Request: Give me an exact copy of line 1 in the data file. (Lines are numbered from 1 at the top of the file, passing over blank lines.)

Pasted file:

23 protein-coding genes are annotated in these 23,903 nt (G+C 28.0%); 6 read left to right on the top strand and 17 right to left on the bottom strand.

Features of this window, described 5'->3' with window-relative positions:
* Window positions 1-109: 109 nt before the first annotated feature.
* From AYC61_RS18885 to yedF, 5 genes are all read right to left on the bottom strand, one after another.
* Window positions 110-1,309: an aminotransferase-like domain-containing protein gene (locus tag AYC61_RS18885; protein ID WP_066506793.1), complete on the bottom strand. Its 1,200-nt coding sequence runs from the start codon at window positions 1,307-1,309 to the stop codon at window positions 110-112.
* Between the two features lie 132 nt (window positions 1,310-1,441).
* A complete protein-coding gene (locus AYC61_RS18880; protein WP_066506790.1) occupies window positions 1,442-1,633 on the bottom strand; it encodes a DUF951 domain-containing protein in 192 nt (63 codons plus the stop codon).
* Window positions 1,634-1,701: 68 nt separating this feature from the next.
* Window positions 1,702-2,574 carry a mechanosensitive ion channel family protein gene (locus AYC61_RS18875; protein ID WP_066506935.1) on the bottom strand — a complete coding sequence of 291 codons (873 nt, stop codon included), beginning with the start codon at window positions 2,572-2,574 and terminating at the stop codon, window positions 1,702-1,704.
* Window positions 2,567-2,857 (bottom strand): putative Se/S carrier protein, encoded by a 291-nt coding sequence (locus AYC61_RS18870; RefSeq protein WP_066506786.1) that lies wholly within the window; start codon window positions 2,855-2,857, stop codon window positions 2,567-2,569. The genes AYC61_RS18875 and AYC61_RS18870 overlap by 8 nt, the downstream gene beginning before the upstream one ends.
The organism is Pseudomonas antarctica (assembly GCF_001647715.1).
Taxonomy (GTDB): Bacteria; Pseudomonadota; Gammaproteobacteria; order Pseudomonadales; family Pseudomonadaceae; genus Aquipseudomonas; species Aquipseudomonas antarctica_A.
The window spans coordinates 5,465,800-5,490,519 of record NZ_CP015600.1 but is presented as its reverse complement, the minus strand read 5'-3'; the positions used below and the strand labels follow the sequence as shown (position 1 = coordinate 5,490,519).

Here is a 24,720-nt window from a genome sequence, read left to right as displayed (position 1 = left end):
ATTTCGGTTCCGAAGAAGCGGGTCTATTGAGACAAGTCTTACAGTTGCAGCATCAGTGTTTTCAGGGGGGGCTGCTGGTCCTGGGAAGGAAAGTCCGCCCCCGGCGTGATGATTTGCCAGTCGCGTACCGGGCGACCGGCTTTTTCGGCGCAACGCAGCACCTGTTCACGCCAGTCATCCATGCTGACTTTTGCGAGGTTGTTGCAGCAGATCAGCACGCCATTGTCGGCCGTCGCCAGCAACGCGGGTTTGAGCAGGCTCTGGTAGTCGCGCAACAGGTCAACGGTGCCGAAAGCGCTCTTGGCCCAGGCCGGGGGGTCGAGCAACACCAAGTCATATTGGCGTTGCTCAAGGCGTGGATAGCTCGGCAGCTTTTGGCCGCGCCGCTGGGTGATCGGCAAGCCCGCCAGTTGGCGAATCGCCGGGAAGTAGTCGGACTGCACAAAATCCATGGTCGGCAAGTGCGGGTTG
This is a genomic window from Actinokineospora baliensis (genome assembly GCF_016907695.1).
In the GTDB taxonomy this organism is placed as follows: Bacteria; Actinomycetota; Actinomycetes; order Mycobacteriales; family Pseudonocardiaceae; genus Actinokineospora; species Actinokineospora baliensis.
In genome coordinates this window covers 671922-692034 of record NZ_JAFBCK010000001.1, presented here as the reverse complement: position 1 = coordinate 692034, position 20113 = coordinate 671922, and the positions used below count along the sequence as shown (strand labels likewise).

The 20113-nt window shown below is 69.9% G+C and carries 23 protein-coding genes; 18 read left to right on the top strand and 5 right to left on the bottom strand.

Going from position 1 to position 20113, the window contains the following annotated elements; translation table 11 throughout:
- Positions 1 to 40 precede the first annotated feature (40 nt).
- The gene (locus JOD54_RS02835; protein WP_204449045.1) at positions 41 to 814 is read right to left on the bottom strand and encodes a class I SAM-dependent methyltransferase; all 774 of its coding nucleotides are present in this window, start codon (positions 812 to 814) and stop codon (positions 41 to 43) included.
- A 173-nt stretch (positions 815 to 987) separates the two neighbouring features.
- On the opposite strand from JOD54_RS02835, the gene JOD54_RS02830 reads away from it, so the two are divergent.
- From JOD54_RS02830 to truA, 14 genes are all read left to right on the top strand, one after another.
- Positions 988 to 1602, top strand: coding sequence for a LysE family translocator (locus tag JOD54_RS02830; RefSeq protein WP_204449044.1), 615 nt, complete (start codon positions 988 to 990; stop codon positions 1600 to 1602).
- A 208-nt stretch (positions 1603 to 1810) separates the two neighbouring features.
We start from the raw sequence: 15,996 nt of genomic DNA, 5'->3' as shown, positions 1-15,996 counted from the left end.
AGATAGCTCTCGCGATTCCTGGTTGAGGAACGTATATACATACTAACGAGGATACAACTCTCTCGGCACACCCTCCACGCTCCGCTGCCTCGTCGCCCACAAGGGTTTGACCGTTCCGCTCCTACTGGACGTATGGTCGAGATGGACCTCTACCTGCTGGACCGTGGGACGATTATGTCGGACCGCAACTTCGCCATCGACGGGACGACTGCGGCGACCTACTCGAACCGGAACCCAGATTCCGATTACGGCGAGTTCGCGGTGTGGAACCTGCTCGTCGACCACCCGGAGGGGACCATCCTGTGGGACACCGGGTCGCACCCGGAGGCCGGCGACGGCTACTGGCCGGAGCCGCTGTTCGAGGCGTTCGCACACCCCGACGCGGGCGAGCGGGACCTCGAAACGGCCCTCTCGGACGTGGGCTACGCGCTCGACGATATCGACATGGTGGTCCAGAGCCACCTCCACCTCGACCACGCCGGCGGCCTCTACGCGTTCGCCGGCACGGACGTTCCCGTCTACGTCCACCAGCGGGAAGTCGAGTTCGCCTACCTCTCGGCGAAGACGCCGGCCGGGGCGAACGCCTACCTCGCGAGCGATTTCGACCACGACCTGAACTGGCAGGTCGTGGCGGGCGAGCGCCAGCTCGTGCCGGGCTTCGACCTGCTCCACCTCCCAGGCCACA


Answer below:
23 protein-coding genes are annotated in these 23,903 nt (G+C 28.0%); 6 read left to right on the top strand and 17 right to left on the bottom strand.